83 N. Seventh St., Williamsburg; 718/963-1925.
Prettiest bar in the borough? Could be. The atmosphere recalls an outsized Finnish sauna, with acres of glowing pine and a glass-enclosed deck (except that isn’t steam, it’s cigarette smoke: the deck is one of NYC’s few remaining smoking areas). The crowd, most nights, is just as attractive.
295 Grand St., Williamsburg; 718/218-7866; www.larrylawrencebar.com.
Funniest club in the borough? Definitely. This glitzy, schmaltzy, Russian-Georgian supper club hosts a nightly bacchanal replete with dinner, disco balls, drinking (a lot of drinking), and supremely cheesy live music that’s hardly changed since the place opened in 1981.
282 Brighton Beach Ave., Brighton Beach; 718/891-3111; www.primorski.net.
Some of the city’s hottest jazz and Afrobeat is performed every night—free—in this sultry, low-lit lounge, tucked in beside a motorcycle-repair shop. Look out for the explosive funk of Amayo’s Fu-Arkest-Ra (featuring the lead singer of the great Antibalas) and Malian talking-drum master Baye Kouyate, who tends bar here on his off nights.
258 Wythe Ave., Williamsburg; 718/218-6934; www.zebuloncafeconcert.com.
Where to Shop
Owner Linda Downey’s interior-design and clothing boutique is tactile heaven: Mongolian-lamb rugs, silk coverlets, hand-loomed striped blankets, and mohair throws.
495 Atlantic Ave., Boerum Hill; 718/625-8997; www.barkshop.com.
Impeccably curated women’s clothing boutique offering one-stop shopping for 718 hipsters. Stock ranges from denim by Australian cult label Sass & Bide to fancy frocks by NYC’s Philip Lim.
430 Seventh Ave., Park Slope; 718/768-4940; also at 220 Smith St., Cobble Hill; www.shopbird.com.
An outpost for whimsical, funky design. Ceramic salt-and-pepper shakers in the shape of chicken feet share space with silk-screened pillows by a local graphic artist.
150 Ainslie St., Williamsburg; 718/302-2138; www.brooklynflat.com.
An airy showcase for top fashion names such as Dries van Noten and Rick Owens. The shoe selection alone (Henry Beguelin, Ann Demeulemeester) inspires many a pilgrimage from Manhattan. New this summer: the Butter Outlet (103 Bond St., Boerum Hill; 718/260-9033).
389 Atlantic Ave., Boerum Hill; 718/260-9033.
A stuffed grizzly bear? Buddhist devotional statuary? Vintage card-catalog drawers? Antique maps? All are under one roof at this defiantly eclectic emporium.
369 Atlantic Ave., Boerum Hill; 718/797-9733; www.shopdarr.com.
Young parents from the playground across the street come to ogle Czech glassware and mod ceramic vases like kids at a candy store.
337 Smith St., Carroll Gardens; 718/522-1767; www.environment337.com.
The Chinese and American antiques are unexpectedly high-quality for such a low-fi setting: the gritty margins of Williamsburg.
86 N. Sixth St., Williamsburg, 718/302-8800; www.goldencalf.net.
The housewares here range from kitschy items like Piet Houtenbos’s infamous grenade lamp to diminutive, high-concept products from other esteemed designers.
227 Fifth Ave., Park Slope; 718/ 230-1150; www.mattermatters.com.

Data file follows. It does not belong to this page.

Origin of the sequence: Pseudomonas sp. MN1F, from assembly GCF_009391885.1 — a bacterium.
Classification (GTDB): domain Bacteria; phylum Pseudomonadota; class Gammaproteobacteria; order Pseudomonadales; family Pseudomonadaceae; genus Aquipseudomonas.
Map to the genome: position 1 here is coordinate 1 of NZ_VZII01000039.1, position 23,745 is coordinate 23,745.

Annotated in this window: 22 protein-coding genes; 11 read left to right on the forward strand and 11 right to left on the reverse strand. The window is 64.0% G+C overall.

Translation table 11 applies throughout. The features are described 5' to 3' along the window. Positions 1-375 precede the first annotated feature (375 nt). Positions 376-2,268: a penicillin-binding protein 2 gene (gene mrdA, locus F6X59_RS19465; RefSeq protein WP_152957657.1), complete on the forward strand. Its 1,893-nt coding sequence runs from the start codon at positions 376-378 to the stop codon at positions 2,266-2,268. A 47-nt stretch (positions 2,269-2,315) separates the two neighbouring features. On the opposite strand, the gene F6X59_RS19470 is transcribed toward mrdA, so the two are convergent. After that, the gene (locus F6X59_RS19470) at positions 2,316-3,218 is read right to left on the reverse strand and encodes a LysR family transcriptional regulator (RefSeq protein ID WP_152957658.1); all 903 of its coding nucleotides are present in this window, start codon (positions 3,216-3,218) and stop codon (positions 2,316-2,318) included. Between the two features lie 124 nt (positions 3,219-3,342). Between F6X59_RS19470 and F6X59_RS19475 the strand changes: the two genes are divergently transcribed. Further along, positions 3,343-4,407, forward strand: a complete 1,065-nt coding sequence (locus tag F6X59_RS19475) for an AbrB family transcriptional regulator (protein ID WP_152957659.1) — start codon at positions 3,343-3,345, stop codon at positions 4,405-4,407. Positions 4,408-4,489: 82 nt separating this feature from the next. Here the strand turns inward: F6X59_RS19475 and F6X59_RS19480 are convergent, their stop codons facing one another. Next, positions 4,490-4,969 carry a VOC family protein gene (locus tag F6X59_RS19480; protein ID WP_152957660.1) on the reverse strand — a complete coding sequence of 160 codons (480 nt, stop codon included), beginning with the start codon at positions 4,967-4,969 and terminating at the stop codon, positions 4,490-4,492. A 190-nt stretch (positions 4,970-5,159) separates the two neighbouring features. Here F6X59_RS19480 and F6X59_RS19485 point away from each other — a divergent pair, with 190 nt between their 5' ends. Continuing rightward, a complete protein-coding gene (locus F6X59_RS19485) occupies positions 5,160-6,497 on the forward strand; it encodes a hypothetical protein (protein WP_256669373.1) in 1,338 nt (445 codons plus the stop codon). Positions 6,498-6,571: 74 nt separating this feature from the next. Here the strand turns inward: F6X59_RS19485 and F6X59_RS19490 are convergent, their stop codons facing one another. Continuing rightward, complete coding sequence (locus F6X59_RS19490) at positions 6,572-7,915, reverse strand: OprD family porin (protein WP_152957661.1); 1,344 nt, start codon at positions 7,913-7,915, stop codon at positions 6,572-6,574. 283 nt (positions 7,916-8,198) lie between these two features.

Moon River Chattel
In a borough littered with beautiful old buildings, these architectural-salvage specialists sell an impressive range of hard-to-find fixtures and hardware.
62 Grand St., Williamsburg; 718/388-1121; www.moonriverchattel.com.
Once you get past the staff’s haughty (decidedly non-Brooklyn) attitude, you’ll find racks upon racks of flirty Vanessa Bruno, Ulla Johnson, and See by Chloe designs.
132 N. Fifth St., Williamsburg; 718/302-3007.
A sumptuous bed in the store’s window is strewn with high-end lingerie (Cosabella, Eberjey, Leigh Bantivoglio)—perhaps the place should be called Stay Up All Night?
110 N. Sixth St., Williamsburg; 718/384-3211; www.sleepbrooklyn.com.
1. The Japanese Hill-and-Pond Garden at the Brooklyn Botanic Garden (1000 Washington Ave.; 718/623-7200; www.bbg.org), followed by a walk through adjacent Prospect Park, the, well, second-greatest greensward in New York.
2. The ancient Egyptian collection at the Brooklyn Museum of Art (200 Eastern Parkway, Prospect Heights; 718/638-5000; www.brooklynmuseum.org)
3. A tour of Brooklyn's Hasidic neighborhoods—especially Crown Heights. Go to www.jewishtours.com or call 718/953-5244 for details and bookings.
4. A walking or driving tour of the borough's famous residential architecture, from Brooklyn Heights (elegant brownstones) through Clinton Hill (stately 19th-century mansions) to Ditmas Park (sprawling Tudors and Queen Annes). The Brooklyn Historical Society has informative neighborhood guides (718/222-4111; www.brooklynhistory.org).
5. Gallery-hopping in Williamsburg (see www.williamsburggalleryassociation.com for a map and gallery info).
6. Walking across, or in the shadow of, Brooklyn's incomparable bridges: the Williamsburg, the Manhattan, the Brooklyn, and the Verrazano-Narrows. (The latter is closed to pedestrians for now, but Mayor Bloomberg has endorsed a proposal for a foot and bike path.)
7. Seeing a Brooklyn Cyclones game at intimate, seaside Keyspan Park (1904 Surf Ave., Coney Island; 718/449-8497; www.brooklyncyclones.com; June to Sept.). After a stroll on the boardwalk and a requisite spin on the Wonder Wheel? Fuggedaboudit.
8. A progressive Latin lunch at the Red Hook Soccer Fields (Clinton and Bay Sts., Red Hook; open all day Sat. and Sun., mid-April to mid-October), where 13 vendors sell Honduran tacos, Mexican huaraches, Ecuadoran ceviche, and other delicious treats to spectators and players alike (a semi-pro league holds matches here every weekend)
9. Shopping on Atlantic Avenue in Cobble Hill and Boerum Hill. Among the dozens of top-grade antiques dealers, you'll also find edgy new shops devoted to fashion and design.
10. The magnficient views from the Brooklyn Heights Esplanade (a.k.a. the Promenade), taking in the Statue of Liberty, the Brooklyn Bridge, and the vast expanse of New York Harbor. Oh, and that other borough across the water.